03 May, 2008

Tasmania - Cafes and morsels

Food can be part of both the wonder and frustration of travelling. Finding new places to dine and new cuisines to sample is an exciting and often splendid experience. Sometimes, in unfamiliar territory, it can instead be hard to source a great encounter or, indeed, any dining options at all. Conversely, in a new town, the options are so numerous that the odds of hitting a bad one are worringly high. Happily, our Tasmanian experience was one where things turned out well more often than not.

Bakeries were our breakfast destination of choice. I miss European bakeries, where, while a white breadroll could easily be a culinary event, they offer extensive sweet and savoury options. In Australia it's often all bread, muffins and pastry with cream in (perfectly acceptable in the right place, but not so often for breakfast).

Morning #1 turned out very well, with a vegetable pasty from Sheffield hitting exactly the right spot for fillingness, indulgence and nutritiousness. Now, I have an important question, which I'd love you to answer via the comments: Do you pronounce pasty (as in 'a type of pie in which a circular piece of pastry is folded around a filling'):

a) to rhyme with nasty

b) to rhyme with tasty
c) like a Brit says pasta, ie with a short 'a'? (and if someone can come up with a rhyme for that last option, great!)

We'd been hoping for some woodfired pies in Exeter after our Tamar Valley wine run, but the way the day panned out saw us dodging logging trucks and chasing regeneration fires on the road to Pipers Brook before hunger struck. Luckily Pipers Brook vineyard (makers of excellent riesling and gew├╝rztraminer) had a cafe on site.

Theirs was a simple menu of six or so dishes, averaging about $15 and featuring local produce. Their own wines were generously available for $5 a glass. I selected an open baguette, with chicken, tomato pesto, mushroom, sundried toms, greens, King Island brie, topped with lemon aioli. Phew! A bit like something you'd put together if you needed to use up as many ingredients as possible, and happily something that worked very, very well. I wasn't sure what the tomato pesto would involve, but it was a little like a nutty chutney. The brie was wonderful, the French-style bread held its copious topping well and the aioli added a subtle and welcome tartness. The only downer was that all the wines I sampled afterwards tasted of sundried tomato!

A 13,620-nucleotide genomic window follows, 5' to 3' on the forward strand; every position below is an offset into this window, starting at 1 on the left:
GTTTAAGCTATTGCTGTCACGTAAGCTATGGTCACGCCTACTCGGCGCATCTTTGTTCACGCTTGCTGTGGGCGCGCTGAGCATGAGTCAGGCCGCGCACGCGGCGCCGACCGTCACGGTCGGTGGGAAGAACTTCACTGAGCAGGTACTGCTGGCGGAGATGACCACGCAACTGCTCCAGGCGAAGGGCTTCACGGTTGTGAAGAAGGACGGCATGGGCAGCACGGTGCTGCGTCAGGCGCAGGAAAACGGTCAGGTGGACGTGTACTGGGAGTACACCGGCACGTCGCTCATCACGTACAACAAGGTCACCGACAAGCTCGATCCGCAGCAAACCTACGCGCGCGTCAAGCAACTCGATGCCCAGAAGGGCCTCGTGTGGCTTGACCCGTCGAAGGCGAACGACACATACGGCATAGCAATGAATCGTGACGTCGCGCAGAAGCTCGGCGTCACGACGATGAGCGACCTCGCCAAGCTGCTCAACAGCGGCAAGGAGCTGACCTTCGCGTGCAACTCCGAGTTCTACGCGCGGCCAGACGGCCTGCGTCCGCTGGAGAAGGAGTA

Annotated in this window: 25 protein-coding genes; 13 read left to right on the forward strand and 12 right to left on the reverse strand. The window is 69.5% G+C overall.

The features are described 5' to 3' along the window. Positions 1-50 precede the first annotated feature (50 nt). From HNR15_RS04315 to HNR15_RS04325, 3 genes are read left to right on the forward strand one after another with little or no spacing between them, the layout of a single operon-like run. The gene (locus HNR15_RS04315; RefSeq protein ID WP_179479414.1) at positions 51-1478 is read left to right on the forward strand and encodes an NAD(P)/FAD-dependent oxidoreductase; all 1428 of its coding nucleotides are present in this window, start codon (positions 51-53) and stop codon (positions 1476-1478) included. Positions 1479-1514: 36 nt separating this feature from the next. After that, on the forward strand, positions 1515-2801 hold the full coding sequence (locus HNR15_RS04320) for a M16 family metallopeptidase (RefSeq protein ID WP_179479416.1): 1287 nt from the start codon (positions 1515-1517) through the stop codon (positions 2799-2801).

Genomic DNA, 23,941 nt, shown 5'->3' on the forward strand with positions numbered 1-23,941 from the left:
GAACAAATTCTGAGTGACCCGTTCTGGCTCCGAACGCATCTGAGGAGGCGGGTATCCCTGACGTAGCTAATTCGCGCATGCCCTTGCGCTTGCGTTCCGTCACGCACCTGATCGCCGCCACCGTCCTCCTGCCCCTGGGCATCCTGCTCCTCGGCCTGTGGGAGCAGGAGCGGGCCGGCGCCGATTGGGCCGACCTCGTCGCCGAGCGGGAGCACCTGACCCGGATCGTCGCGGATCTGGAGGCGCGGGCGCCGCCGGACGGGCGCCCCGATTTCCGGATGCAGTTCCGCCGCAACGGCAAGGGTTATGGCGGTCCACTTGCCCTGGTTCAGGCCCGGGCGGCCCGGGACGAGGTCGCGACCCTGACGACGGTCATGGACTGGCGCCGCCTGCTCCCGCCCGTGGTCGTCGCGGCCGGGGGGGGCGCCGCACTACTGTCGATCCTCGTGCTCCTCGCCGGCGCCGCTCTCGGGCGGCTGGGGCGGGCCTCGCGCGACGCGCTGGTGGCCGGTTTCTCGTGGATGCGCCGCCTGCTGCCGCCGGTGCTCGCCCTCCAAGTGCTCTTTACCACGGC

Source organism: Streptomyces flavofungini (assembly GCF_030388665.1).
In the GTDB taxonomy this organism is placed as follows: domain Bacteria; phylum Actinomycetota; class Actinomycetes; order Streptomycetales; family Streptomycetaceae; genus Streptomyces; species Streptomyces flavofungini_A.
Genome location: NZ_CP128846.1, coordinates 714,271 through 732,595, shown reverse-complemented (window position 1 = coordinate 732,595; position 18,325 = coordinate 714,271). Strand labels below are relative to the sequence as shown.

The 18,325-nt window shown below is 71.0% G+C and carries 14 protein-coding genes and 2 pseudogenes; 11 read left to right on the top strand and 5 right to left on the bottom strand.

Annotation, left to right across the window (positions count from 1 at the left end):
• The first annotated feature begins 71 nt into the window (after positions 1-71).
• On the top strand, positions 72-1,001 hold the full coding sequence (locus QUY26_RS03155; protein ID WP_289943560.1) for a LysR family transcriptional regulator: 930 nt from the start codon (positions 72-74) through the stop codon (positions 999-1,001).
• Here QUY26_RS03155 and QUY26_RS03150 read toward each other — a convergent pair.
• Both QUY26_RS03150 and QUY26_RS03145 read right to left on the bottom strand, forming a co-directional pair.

SG got his pie after all, going for the beef pot pie with sweet potato, and tomato relish on the side. It was a fine choice. The beef pieces were chunky and tender, balanced by the sweet pot, and the vibrant, fresh tomato relish added some great contrast. We picked up some astonishing strawberry jam to take home too.

Pies also came to the rescue at Port Arthur. Stops at one too many gasp-worthy clifftop lookouts had us arriving at the deservedly famous site a couple of hours later, and much hungrier, than planned. We were booked on a tour 20 minutes after arrival, and grabbed a locally made pie each from the respectable Felons diner. Mine was chicken and camembert. Crisp pastry, gooey cheesiness and chunks of meat: a perfect belly-filler.

Before heading to the Freycinet Peninsula we'd planned breakfast at Eureka Farm, south of Scamander, which does a range of fresh fruit, berries and preserves and make its own ice cream, which it serves at breakfast with pancakes. The chef was at the dentist though (!) so we made do with a jar of quince butter (extraordinary with Tas brie and crackers), a cone of strawberry ice cream and some apples. Retracing our steps to Scamander's Gourmet Food Shop, which is also the post and trading office, we were at first dismayed by their range, limited to pies and sausage rolls. Happily they were also harbouring savoury muffins: sundried tom, capsicum, mushroom, fetta and parmesan to be exact. No, that's not their range, that's all in the one muffin! Warmed and with butter, it proved a fine start to the day, as did SG's two mini sausage rolls.
Our only cafe breakfast was in Hobart, at Say Cheese on Salamanca Square. A big sign advertising all manner of pancakes hooked us. They served about eight varieties, as well as standard bacon and eggs breakfast fare. My Summerberry Pancakes came with seasonal fruit compote, blueberry ice cream, berry sauce and cream.Um, yes, that's quite a visual delight! Ice cream for breakfast is a wonderful notion, made entirely civilised by the fact I approached it with knife and fork, rather than spoon. The rivulets of melted cream running down the side of the pancake were enormously enticing. The 'fluffy' pancakes spruiked on each menu item were actually dense and doughy, but with all that fruit and ice cream going around I wasn't too bothered.


  1. I definitely like the idea that eating ice cream with a knife and fork makes it far more respectable for breakfast!

  2. Something to try at home perhaps - sans pancakes, just a bowl of ice cream, first thing, with chocolate topping, taken to with 'proper' cutlery!